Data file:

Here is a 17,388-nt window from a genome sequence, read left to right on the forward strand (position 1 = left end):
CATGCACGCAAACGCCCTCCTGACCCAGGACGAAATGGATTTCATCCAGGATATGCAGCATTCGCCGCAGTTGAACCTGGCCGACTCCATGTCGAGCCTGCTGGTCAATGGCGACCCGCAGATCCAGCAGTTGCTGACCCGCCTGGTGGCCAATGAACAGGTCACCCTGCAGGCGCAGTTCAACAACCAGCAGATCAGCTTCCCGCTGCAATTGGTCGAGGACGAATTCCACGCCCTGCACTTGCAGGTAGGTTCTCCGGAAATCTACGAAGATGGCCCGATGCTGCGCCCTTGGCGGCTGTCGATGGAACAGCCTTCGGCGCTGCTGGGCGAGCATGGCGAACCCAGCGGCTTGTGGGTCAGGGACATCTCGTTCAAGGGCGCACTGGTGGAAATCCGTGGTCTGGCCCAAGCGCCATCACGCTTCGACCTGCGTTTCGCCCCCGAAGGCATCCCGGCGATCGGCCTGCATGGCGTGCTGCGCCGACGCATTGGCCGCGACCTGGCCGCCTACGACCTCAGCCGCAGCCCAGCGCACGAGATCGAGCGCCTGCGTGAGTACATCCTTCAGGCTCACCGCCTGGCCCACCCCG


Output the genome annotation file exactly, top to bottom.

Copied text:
Here is a 17,388-nt window from a genome sequence, read left to right on the forward strand (position 1 = left end):
CATGCACGCAAACGCCCTCCTGACCCAGGACGAAATGGATTTCATCCAGGATATGCAGCATTCGCCGCAGTTGAACCTGGCCGACTCCATGTCGAGCCTGCTGGTCAATGGCGACCCGCAGATCCAGCAGTTGCTGACCCGCCTGGTGGCCAATGAACAGGTCACCCTGCAGGCGCAGTTCAACAACCAGCAGATCAGCTTCCCGCTGCAATTGGTCGAGGACGAATTCCACGCCCTGCACTTGCAGGTAGGTTCTCCGGAAATCTACGAAGATGGCCCGATGCTGCGCCCTTGGCGGCTGTCGATGGAACAGCCTTCGGCGCTGCTGGGCGAGCATGGCGAACCCAGCGGCTTGTGGGTCAGGGACATCTCGTTCAAGGGCGCACTGGTGGAAATCCGTGGTCTGGCCCAAGCGCCATCACGCTTCGACCTGCGTTTCGCCCCCGAAGGCATCCCGGCGATCGGCCTGCATGGCGTGCTGCGCCGACGCATTGGCCGCGACCTGGCCGCCTACGACCTCAGCCGCAGCCCAGCGCACGAGATCGAGCGCCTGCGTGAGTACATCCTTCAGGCTCACCGCCTGGCCCACCCCG